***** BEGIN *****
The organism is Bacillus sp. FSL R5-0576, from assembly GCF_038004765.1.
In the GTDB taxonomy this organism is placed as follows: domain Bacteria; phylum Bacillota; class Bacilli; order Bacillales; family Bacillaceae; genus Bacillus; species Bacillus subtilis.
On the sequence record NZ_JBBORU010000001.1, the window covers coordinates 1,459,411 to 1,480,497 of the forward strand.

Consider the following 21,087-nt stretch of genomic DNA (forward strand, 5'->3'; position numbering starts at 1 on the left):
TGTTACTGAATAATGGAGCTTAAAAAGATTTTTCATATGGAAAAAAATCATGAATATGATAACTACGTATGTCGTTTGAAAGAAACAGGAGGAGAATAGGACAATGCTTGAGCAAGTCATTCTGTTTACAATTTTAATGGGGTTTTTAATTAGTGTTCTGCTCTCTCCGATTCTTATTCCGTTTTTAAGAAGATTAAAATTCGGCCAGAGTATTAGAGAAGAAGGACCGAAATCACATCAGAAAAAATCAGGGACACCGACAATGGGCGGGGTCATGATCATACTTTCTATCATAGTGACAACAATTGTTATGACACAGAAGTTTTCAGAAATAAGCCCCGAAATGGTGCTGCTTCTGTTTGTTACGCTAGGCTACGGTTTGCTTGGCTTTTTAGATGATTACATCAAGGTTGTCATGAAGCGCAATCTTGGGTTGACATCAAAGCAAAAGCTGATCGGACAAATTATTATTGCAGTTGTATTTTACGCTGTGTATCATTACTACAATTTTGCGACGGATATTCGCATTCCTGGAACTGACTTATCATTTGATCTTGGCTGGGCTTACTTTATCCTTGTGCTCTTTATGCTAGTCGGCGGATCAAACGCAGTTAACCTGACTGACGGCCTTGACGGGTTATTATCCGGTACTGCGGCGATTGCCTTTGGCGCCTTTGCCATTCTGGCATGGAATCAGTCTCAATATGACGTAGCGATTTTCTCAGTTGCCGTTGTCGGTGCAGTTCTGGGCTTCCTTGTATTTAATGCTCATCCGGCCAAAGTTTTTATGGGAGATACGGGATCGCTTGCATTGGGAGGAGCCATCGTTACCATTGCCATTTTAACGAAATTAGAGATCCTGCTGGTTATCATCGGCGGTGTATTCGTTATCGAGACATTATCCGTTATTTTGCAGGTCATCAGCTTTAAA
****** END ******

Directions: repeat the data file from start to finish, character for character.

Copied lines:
The organism is Bacillus sp. FSL R5-0576, from assembly GCF_038004765.1.
In the GTDB taxonomy this organism is placed as follows: domain Bacteria; phylum Bacillota; class Bacilli; order Bacillales; family Bacillaceae; genus Bacillus; species Bacillus subtilis.
On the sequence record NZ_JBBORU010000001.1, the window covers coordinates 1,459,411 to 1,480,497 of the forward strand.

Consider the following 21,087-nt stretch of genomic DNA (forward strand, 5'->3'; position numbering starts at 1 on the left):
TGTTACTGAATAATGGAGCTTAAAAAGATTTTTCATATGGAAAAAAATCATGAATATGATAACTACGTATGTCGTTTGAAAGAAACAGGAGGAGAATAGGACAATGCTTGAGCAAGTCATTCTGTTTACAATTTTAATGGGGTTTTTAATTAGTGTTCTGCTCTCTCCGATTCTTATTCCGTTTTTAAGAAGATTAAAATTCGGCCAGAGTATTAGAGAAGAAGGACCGAAATCACATCAGAAAAAATCAGGGACACCGACAATGGGCGGGGTCATGATCATACTTTCTATCATAGTGACAACAATTGTTATGACACAGAAGTTTTCAGAAATAAGCCCCGAAATGGTGCTGCTTCTGTTTGTTACGCTAGGCTACGGTTTGCTTGGCTTTTTAGATGATTACATCAAGGTTGTCATGAAGCGCAATCTTGGGTTGACATCAAAGCAAAAGCTGATCGGACAAATTATTATTGCAGTTGTATTTTACGCTGTGTATCATTACTACAATTTTGCGACGGATATTCGCATTCCTGGAACTGACTTATCATTTGATCTTGGCTGGGCTTACTTTATCCTTGTGCTCTTTATGCTAGTCGGCGGATCAAACGCAGTTAACCTGACTGACGGCCTTGACGGGTTATTATCCGGTACTGCGGCGATTGCCTTTGGCGCCTTTGCCATTCTGGCATGGAATCAGTCTCAATATGACGTAGCGATTTTCTCAGTTGCCGTTGTCGGTGCAGTTCTGGGCTTCCTTGTATTTAATGCTCATCCGGCCAAAGTTTTTATGGGAGATACGGGATCGCTTGCATTGGGAGGAGCCATCGTTACCATTGCCATTTTAACGAAATTAGAGATCCTGCTGGTTATCATCGGCGGTGTATTCGTTATCGAGACATTATCCGTTATTTTGCAGGTCATCAGCTTTAAA